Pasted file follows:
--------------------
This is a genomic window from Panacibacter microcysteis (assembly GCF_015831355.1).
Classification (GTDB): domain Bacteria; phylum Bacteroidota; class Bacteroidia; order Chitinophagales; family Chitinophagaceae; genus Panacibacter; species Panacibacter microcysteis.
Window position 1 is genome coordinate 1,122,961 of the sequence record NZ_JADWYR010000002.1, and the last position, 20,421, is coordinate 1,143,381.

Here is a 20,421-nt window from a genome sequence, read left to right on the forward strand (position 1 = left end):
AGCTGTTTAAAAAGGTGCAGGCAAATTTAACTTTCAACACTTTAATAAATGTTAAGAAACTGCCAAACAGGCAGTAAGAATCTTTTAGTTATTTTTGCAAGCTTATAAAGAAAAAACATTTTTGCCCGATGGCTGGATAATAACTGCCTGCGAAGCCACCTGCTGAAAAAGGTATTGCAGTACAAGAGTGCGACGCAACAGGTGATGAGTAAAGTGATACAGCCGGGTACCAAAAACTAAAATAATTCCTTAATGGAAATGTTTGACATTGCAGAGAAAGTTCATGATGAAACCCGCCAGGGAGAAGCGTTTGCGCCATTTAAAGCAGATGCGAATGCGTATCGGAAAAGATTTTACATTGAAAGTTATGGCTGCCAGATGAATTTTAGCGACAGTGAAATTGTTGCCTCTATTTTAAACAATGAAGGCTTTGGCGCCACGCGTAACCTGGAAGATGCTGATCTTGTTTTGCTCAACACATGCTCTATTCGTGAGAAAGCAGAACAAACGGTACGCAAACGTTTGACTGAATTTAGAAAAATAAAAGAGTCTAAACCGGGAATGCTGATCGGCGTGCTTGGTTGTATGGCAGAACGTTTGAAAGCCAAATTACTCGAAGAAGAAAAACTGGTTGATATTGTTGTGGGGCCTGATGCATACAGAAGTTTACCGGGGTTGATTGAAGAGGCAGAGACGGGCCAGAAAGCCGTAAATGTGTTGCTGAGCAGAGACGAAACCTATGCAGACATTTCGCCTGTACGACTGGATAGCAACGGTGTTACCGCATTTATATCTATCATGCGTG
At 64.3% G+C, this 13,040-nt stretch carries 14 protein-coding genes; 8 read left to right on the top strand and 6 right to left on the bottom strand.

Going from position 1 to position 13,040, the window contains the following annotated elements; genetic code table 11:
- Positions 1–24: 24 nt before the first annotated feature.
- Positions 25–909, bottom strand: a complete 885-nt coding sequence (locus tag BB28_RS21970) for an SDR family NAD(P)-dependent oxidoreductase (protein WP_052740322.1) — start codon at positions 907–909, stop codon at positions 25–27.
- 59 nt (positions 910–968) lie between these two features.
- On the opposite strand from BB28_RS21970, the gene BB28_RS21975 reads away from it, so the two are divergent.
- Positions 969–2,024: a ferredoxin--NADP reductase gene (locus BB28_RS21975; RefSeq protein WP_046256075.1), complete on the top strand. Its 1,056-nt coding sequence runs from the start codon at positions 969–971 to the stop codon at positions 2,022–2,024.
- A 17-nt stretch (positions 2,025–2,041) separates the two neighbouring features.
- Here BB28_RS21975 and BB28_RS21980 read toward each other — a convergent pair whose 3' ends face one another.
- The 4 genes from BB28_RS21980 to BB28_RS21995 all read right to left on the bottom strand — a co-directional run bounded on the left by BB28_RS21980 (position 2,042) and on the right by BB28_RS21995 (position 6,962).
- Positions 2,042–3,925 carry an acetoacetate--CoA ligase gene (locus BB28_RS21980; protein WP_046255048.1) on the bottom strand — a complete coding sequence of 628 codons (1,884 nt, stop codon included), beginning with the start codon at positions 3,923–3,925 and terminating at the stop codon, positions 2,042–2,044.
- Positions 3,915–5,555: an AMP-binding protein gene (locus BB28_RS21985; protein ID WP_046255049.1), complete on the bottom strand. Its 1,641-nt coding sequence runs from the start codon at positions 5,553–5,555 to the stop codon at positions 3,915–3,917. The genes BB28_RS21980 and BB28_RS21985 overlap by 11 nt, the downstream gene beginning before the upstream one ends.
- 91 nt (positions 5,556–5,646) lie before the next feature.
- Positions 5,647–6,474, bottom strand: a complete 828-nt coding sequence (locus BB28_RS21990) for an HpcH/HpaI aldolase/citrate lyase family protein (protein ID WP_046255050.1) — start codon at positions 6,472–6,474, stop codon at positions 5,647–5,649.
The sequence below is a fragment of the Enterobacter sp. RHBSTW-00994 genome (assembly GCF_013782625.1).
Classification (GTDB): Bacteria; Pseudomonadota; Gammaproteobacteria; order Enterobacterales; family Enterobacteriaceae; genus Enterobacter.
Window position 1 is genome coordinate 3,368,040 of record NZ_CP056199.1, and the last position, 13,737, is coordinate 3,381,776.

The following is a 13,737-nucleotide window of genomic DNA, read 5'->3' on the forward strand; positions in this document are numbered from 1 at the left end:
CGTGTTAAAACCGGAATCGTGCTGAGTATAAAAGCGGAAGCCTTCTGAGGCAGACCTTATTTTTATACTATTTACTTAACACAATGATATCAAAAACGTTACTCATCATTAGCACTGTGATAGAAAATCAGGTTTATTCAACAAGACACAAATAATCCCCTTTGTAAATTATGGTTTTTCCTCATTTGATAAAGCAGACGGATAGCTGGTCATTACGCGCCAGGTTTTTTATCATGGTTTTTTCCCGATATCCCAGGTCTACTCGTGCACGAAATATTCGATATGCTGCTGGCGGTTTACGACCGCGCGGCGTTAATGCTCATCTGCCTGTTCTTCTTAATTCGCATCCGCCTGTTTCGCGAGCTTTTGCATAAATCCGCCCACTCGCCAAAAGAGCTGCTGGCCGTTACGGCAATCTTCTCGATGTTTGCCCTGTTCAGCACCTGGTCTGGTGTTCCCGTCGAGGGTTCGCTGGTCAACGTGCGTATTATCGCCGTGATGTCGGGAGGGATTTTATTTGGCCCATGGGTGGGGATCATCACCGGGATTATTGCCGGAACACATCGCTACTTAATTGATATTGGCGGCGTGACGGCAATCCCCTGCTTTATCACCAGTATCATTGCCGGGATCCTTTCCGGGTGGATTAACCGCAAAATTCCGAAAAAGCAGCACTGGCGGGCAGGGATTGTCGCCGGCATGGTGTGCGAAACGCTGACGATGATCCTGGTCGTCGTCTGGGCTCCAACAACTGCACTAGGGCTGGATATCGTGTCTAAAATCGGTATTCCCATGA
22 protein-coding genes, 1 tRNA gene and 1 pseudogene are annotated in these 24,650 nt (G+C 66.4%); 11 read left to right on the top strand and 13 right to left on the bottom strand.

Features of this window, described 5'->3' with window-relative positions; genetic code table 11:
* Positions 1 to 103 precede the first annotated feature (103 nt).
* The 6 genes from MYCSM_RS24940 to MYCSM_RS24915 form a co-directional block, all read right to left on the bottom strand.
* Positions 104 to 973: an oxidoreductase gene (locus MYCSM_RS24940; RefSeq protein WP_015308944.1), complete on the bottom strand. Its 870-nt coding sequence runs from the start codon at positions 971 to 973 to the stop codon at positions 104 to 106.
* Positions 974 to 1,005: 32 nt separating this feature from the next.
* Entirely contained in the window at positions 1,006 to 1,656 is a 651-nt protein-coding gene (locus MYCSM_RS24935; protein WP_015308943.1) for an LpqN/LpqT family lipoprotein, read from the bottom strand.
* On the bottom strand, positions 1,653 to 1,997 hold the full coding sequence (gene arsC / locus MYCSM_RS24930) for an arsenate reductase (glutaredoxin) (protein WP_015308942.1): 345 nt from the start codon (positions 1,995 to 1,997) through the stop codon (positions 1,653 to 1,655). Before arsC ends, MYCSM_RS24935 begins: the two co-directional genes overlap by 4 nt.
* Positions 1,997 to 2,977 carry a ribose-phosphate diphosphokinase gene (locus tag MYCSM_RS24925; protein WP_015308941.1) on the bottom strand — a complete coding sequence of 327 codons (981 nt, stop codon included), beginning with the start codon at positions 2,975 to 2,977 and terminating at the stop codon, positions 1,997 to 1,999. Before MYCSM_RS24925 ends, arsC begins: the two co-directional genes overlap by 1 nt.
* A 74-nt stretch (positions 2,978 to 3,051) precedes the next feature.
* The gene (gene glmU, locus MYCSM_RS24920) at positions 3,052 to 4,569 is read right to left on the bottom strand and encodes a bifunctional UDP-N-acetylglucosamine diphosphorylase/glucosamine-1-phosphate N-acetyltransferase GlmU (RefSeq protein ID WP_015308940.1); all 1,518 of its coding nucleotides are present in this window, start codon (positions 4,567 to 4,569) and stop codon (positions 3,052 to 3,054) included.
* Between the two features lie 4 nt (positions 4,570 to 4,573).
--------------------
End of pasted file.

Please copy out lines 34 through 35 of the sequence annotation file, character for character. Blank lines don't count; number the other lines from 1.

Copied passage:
* A 74-nt stretch (positions 2,978 to 3,051) precedes the next feature.
* The gene (gene glmU, locus MYCSM_RS24920) at positions 3,052 to 4,569 is read right to left on the bottom strand and encodes a bifunctional UDP-N-acetylglucosamine diphosphorylase/glucosamine-1-phosphate N-acetyltransferase GlmU (RefSeq protein ID WP_015308940.1); all 1,518 of its coding nucleotides are present in this window, start codon (positions 4,567 to 4,569) and stop codon (positions 3,052 to 3,054) included.